The finish of the MacTec NVG2 is a little busy, but overall, good looking and interesting if nothing else. The head is finished with what I would describe as a “black cherry” paint scheme that is dark and rich looking. The visible fixed weights are a little over the top, but I suppose MacGregor wants you to know they’re there so you feel like you’re getting your money’s worth. The top of the head is void of any alignment aids, which is a welcome design cue, as from address is quite clean and actually borders on traditional in looks. This contrast of simplicity at address and highly technical and stylized from the rear and sole is pulled off well.
What is not pulled off well is the headcover. It is big, stiff, loud, and a struggle to use. It has a zippered closure, which I found to be a pain. There is also silver reflective piping all over the place. It’s a gaudy, reflective nightmare. The restrain exhibited in the design of the clubhead unfortunately didn’t transition into the cover design. It’s just a cover, but it’s seriously lacking in the “ease of use” category. This is unfortunate, because it would appear MacGregor probably spends more on this design than many manufacturers do on their headcovers.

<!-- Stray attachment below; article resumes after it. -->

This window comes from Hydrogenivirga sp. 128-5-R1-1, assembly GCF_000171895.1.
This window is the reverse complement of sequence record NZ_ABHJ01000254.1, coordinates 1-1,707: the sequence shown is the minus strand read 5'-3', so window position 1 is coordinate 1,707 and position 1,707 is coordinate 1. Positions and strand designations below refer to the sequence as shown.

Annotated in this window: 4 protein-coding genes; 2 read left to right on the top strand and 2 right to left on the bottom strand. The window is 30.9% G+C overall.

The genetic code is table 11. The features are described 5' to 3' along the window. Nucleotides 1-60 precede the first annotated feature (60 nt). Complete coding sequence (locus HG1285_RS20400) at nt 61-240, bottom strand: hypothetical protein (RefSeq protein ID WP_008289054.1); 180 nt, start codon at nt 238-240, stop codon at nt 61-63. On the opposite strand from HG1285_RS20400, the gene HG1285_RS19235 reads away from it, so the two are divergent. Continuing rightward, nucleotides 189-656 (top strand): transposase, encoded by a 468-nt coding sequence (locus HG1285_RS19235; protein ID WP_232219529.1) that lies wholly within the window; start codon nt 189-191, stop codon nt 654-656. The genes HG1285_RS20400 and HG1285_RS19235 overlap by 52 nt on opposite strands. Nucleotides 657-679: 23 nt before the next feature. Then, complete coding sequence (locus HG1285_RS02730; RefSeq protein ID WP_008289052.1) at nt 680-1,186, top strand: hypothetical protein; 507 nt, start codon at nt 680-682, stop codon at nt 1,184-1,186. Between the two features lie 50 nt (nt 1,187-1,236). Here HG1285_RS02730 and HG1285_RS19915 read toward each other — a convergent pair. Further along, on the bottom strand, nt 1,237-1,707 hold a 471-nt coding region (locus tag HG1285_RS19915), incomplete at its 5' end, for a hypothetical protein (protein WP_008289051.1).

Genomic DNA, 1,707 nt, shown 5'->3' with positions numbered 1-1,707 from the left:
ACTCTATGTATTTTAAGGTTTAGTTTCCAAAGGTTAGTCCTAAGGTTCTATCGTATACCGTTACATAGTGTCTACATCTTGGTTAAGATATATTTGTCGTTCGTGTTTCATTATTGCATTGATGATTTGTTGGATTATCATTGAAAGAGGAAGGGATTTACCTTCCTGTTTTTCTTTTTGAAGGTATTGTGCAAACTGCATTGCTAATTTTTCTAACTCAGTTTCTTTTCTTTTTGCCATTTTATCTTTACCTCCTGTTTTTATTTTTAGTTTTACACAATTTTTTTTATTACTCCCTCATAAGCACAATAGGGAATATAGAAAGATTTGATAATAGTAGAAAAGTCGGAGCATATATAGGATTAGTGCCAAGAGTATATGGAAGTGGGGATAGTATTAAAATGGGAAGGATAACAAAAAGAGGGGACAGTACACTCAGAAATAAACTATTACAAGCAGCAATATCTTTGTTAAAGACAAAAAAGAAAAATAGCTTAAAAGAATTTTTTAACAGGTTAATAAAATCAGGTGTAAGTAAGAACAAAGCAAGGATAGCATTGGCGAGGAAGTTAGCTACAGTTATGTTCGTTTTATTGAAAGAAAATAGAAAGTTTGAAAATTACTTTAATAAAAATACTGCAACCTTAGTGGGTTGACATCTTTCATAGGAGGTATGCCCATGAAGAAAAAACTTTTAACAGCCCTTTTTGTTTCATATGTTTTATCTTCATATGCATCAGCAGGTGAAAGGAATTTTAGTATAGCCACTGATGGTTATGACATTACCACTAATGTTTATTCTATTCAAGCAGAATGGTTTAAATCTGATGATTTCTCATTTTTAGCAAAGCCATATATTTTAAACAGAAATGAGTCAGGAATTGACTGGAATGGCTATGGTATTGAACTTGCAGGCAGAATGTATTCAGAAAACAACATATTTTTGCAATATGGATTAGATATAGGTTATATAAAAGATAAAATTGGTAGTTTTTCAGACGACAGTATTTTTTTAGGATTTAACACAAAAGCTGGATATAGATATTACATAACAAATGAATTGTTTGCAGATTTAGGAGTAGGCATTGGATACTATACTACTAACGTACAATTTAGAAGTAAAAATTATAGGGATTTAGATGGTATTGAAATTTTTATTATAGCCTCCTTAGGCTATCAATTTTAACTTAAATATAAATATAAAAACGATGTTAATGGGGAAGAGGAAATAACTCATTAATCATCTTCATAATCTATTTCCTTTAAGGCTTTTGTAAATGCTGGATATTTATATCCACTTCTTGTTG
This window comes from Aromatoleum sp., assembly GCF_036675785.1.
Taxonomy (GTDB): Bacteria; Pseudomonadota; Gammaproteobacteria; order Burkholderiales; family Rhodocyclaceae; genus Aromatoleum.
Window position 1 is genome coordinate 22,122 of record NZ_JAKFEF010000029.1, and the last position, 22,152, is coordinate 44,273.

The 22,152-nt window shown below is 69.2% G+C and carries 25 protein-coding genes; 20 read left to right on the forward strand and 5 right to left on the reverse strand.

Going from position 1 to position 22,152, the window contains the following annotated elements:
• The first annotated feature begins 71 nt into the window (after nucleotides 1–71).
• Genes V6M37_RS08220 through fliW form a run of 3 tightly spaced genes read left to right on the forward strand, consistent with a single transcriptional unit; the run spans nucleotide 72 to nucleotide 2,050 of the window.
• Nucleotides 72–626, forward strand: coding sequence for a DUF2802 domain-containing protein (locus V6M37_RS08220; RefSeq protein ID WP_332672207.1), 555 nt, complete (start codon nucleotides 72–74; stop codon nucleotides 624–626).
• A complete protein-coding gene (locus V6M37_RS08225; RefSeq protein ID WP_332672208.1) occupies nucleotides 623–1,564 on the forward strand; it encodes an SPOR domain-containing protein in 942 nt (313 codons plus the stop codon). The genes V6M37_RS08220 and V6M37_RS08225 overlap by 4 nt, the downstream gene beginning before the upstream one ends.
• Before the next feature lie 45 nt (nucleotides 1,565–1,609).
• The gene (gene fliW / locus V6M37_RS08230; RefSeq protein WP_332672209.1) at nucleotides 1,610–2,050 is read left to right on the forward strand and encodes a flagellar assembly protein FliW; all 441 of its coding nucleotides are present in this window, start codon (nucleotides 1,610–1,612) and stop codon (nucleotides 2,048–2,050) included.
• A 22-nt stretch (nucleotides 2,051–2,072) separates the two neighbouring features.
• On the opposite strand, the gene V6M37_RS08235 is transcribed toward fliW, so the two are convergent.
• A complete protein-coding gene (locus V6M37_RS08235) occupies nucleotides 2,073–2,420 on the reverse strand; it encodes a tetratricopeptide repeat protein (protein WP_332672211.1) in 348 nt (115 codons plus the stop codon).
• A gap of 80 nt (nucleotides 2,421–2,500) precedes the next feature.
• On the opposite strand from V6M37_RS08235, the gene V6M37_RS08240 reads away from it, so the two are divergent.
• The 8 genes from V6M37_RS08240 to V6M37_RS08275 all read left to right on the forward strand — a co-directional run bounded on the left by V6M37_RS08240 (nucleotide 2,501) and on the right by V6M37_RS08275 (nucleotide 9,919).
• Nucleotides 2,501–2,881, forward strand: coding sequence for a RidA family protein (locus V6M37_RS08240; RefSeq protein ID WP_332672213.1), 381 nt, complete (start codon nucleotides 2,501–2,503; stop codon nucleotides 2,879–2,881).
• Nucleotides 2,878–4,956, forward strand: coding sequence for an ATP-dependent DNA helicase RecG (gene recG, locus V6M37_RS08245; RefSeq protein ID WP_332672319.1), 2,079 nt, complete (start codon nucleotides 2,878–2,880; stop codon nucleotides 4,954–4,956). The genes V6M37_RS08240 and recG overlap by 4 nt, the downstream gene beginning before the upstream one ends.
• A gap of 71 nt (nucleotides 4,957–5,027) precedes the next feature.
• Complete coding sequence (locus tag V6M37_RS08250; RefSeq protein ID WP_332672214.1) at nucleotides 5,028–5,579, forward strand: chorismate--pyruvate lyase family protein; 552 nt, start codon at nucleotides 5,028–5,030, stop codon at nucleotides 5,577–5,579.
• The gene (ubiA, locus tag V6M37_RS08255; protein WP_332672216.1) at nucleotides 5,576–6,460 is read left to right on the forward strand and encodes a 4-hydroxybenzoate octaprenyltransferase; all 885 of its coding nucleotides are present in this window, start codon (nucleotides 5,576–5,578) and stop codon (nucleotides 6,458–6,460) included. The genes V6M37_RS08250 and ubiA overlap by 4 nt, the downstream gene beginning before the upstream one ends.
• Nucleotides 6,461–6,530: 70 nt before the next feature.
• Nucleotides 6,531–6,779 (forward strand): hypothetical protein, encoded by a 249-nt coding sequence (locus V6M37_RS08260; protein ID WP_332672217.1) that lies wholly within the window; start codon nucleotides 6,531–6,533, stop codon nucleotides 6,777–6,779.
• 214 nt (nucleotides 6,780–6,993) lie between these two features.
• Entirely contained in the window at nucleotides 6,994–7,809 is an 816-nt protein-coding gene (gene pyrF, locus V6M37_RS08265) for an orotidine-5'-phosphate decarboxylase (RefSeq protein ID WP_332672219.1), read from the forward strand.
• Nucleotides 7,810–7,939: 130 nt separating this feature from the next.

The stock grip is a proprietary “soft cord” design. It was quite soft indeed, and provided good traction, even in humid conditions. It is complete with hand placement graphics and traction pattern for the left thumb area. Decent as far as stock grips go. MacGregor uses a Golf Pride New Decade Multi-Compound on the “tour” version of their NVG2 driver. It would have been nice to see that same grip used on the NVG2.
Well, I have to admit, good ‘ol Greg Norman wasn’t pulling my leg after all. The MacGregor Mactec NVG2 is one hot-faced driver! Everything from the hot “Cupface 360” face design, to the “Quadra Action” Fujikura shaft was a pleasant surprise. The look of the NVG2 may be a little different, but the design is all function in nature, with unique style being an overall pleasant by-product. The consistent ball flight, along with the NVG2’s ample forgiveness, makes this driver suitable for all ability levels. Distance came effortlessly and predictably. For those who seek a more neutral ball flight, rather than a draw, MacGregor offers their NVG2 “Tour” model. But for the majority of golfers who appreciate a straight ball flight with a little anti-slice help thrown in, the MacTec NVG2 is a great choice. MacGregor has made a big push in the right direction with their newest club offerings, and the NVG2 is in keeping with this new dedication to quality and performance. Don’t overlook MacGregor when driver shopping. This could be the “sleeper” of the season.